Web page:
Beware Invisible Doctors

November 18, 2013

skitchBunny Elerin posted this tweet today.  Note to doctors: We’re responsible for what others understand about us.  We’re responsible for framing our own story.  And if we don’t, someone else will.

It’s reaching a point where the absence of real information on a doctor is considered creepy.  Or, as Bunny suggests, useless.


Ryan Madanick, MD November 19, 2013 at 11:44 am

Besides info we craft ourselves (e.g., blogs, articles, etc), plus the general data about education/training, what additional information should be routinely available about individual physicians? I surmise there is a huge amount of data available about us, like prescribing habits and such, but patient outcomes are much harder to formally document.

In GI, Peter Cotton advocates an ERCP “Report Card” ( Work like this is important but also resource-intensive. I’d love to see more, but we have to recognize that patient care is often team-based as well.

DrV November 19, 2013 at 8:16 pm

I spend all my time thinking about what I can directly control. Quality metrics are key for patients, but there’s little we can do to control these except our best.

Murat Cannoyan November 19, 2013 at 11:52 am

It is a sad state of affairs but with your good work and many others I’m hopefully change is a comin! Lets just hope we can do better than waiting for a generational shift.

Bunny Ellerin November 19, 2013 at 11:54 am

Wow Dr. V – I look good on your site! Seriously it infuriates me that doctors let this happen and that Google sanctions it. We need to talk…

Jeff fine November 19, 2013 at 1:01 pm

I am a physician. I work 12-14 hrs a day . And I am too busy to be concerned about healthgrades etc.
I have emergencies and tumultuous is the standard.

I know I am doing the best I can . I always apologize for running late . Nothing runs on time in the doctor world.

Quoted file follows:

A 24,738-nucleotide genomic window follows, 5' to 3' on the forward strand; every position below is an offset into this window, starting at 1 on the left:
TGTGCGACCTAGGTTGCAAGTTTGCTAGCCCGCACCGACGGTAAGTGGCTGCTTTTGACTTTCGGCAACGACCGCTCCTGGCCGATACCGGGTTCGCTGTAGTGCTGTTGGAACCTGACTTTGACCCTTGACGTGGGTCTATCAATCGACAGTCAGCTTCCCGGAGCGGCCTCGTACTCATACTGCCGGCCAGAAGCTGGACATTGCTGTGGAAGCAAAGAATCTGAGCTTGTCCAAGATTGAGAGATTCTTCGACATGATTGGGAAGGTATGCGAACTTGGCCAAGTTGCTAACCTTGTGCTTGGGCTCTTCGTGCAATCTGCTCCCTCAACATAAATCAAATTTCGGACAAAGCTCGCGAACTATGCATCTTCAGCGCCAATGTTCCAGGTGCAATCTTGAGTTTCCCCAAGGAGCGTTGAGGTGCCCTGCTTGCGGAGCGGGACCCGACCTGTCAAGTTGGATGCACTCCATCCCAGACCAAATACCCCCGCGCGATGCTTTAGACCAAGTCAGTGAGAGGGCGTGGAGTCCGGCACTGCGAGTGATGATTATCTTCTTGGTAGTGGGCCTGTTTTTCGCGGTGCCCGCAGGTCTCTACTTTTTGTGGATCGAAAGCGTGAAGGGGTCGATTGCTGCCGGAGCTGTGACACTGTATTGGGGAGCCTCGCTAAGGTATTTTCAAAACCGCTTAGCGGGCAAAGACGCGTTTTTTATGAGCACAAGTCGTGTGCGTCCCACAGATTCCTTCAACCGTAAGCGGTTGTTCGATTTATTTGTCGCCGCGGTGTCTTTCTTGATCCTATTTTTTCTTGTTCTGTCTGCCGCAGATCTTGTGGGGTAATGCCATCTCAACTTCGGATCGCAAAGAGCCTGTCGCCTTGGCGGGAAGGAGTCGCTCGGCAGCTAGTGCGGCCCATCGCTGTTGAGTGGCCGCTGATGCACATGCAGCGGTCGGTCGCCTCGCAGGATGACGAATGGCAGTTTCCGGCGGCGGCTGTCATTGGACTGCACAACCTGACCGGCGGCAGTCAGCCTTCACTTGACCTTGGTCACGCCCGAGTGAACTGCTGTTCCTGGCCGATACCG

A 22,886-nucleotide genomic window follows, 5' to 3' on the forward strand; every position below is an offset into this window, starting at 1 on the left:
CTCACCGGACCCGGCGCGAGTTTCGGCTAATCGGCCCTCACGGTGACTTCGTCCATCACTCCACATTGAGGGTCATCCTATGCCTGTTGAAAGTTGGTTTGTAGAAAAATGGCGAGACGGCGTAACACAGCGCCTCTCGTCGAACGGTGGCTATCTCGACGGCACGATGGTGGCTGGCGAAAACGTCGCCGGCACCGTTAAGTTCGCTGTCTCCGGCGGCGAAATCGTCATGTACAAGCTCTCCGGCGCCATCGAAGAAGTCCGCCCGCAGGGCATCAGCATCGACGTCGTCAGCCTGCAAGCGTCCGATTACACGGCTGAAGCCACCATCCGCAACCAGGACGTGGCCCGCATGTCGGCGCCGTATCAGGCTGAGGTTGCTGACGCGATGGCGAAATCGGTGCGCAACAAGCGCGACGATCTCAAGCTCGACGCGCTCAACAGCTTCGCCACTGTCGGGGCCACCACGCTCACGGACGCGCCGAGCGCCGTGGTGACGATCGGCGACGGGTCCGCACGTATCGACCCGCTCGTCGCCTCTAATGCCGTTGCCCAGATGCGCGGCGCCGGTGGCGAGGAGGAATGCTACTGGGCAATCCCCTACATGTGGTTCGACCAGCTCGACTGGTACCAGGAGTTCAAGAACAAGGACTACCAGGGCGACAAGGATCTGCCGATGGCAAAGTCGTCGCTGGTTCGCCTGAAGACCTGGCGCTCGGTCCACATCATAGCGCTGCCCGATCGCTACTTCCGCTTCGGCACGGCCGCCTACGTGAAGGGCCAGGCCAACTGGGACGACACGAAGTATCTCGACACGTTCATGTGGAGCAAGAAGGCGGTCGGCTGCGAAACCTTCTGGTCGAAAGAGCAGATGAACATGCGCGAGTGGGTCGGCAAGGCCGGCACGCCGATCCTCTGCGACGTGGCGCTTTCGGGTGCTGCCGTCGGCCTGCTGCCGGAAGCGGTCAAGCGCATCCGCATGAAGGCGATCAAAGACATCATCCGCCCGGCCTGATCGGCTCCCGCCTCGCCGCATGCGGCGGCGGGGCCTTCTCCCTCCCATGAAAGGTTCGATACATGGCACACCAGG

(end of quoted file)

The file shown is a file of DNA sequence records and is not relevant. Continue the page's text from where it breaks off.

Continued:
And that’s okay because we are all taking care of a precious invaluable commodity … A human being .
I take a much time as necessary !
I’m good with that and so should those individuals who entrust in me!

DrV November 19, 2013 at 8:17 pm

Your confidence is inspiring. And yes, what we do will always trump the way we look in public.

Ethan B. Ruben, MD November 20, 2013 at 3:40 pm

Dear Dr. Fine,

My experience has been the same, but thankfully I have now retired. Boarded in Pediatrics, I actually cared for patients of all ages, specializing in developmental disorders and chronic disease. Care of senior patients, and of children developmentally delayed, takes considerably more time than the average visit for an otherwise healthy person. If the primary care MD simply cannot afford to give that essential time, the patient ends up in the ER or hospitalized.

Current reembursement for primary care, and for specialists whose major work is out-patient based, often fails to even cover office overhead. This hits the neurologist, for example, especially hard with a substancial number of senior patients with Alzheimers Disease, other causes of Dementia, and Multiple Chronic Diseases.

If a senior patient has to move in order to live with younger family, it is difficult to find another PCP who will accept new patients under Medicare. In the case of psychiatry, it is next to impossible short of concierge care and few can afford it.

In reviewing Health Grade evaluations of my own PCP and multiple specialists, I find that patient responses often fail to reflect the skill and consideration of their own MD and staff. As the old adage goes, make one service provider happy and he or she will tell another. Make another unhappy or dissatisfied and they will tell ten!

Alexander Flint November 19, 2013 at 3:38 pm

Every time I speak publicly to doctors and nurses, I ask the same question @EricTopol asks such groups – ‘show of hands, how many of you are on Twitter?’ It’s still less than 5% in my sample. Of course, when Topol tells his audience that in 5 years every hand will go up, the audience seems to believes him (perhaps not so with me).

The reluctance among so many U.S. physicians to embrace social media and a personally curated web presence is worthy of a proper academic study, no?

DrV November 19, 2013 at 8:07 pm

Interesting. And yes, a study would be interesting. What would be most interesting is if a journal would offer it the time of day. It might go run against the bias that caution and fear of a public presence is both normal and appropriate. Pardon my sarcasm.

Bunny Ellerin November 19, 2013 at 5:25 pm

There are specific actions any doctor can take to reclaim his or her professional identity online. One basic one is claiming your LinkedIn profile and composing a real bio (not generic doctor speak). We’re talking 15 – 30 minutes max. I’m not pushing anyone to blog, tweet, pin, check-in or check out. These are certainly possibilities, but there are far more basic things any doctor can do to diminish the influence of these awful ratings sites.

DrV November 19, 2013 at 8:10 pm